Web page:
WASHINGTON, D.C. – Today, the Consumer Financial Protection Bureau (CFPB) released a monthly complaint snapshot highlighting consumer complaints about credit cards. The report shows that consumers continue to complain about trouble receiving clear information from their credit card issuers regarding creditworthiness, and the assessment of payments and fees. This month’s report also highlights trends seen in complaints coming from Washington. As of July 1, 2016, the Bureau has handled approximately 930,700 total complaints across all products.
“Credit cards are an important tool in the day-to-day financial lives of a large number of consumers,” said CFPB Director Richard Cordray. “It is important that credit card companies are being straightforward and clear about the costs and fees associated with their products so consumers have the information they need to make informed financial decisions.”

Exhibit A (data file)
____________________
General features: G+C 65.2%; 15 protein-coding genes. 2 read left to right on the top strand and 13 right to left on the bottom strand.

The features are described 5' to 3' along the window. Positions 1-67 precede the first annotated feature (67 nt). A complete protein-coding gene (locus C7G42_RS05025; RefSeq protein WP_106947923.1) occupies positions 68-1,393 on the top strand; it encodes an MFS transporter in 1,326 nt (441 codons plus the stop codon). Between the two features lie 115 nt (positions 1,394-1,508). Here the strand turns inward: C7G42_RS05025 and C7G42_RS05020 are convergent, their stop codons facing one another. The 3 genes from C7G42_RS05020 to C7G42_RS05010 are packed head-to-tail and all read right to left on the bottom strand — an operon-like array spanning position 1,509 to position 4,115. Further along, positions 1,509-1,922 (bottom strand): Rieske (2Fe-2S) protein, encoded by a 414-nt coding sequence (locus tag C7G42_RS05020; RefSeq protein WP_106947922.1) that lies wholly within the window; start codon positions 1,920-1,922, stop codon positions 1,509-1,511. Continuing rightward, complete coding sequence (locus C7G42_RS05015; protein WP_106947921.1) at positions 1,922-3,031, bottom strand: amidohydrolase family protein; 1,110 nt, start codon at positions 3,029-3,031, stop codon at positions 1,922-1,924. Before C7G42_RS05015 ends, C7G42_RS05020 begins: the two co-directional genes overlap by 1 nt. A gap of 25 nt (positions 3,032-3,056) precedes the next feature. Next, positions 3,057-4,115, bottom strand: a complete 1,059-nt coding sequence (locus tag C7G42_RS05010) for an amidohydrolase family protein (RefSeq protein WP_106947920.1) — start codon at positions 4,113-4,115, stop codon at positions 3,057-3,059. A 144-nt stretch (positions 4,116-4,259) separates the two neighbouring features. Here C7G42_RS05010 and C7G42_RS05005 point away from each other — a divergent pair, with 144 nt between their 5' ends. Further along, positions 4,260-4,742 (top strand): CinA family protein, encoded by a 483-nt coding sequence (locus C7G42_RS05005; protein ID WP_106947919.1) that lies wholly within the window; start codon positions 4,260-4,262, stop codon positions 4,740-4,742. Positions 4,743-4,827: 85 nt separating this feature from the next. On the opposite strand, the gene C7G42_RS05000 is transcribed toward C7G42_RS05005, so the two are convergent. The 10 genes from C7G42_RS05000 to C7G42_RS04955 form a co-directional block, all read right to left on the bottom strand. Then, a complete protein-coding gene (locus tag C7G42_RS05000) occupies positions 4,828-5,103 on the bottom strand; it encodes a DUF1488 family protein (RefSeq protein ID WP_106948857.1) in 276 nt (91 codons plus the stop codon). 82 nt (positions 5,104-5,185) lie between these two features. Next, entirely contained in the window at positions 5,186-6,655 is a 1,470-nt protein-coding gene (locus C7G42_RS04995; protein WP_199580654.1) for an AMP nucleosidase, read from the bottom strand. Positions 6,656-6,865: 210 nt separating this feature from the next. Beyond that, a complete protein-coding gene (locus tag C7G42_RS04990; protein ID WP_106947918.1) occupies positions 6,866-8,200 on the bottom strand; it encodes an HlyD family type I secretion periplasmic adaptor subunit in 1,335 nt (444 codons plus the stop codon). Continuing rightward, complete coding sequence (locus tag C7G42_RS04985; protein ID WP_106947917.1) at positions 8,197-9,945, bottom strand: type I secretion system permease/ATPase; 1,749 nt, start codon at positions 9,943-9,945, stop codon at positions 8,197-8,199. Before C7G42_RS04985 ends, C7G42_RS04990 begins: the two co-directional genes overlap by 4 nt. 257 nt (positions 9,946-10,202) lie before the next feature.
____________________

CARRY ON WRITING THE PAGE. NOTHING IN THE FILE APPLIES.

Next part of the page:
The Monthly Complaint Report can be found at: https://www.consumerfinance.gov/data-research/research-reports/monthly-complaint-report-vol-13/
Category Spotlight: Credit Cards
Credit cards are currently used by more than half of adult consumers in the United States. These consumers collectively carry over $700 billion in credit card debt as of January 2015. As of July 1, 2016, the Bureau has handled approximately 97,100 credit card-related complaints. Some of the findings in the snapshot include:
- Consumers perceive unfairness in credit decisions: Consumers frequently complained about trouble understanding the decisions made by credit card companies regarding the consumer’s initial application for a card, as well as changes made to the interest rate charged. Many consumers believed these decisions were being made in relation to existing items on their credit report that they feel do not reflect their creditworthiness.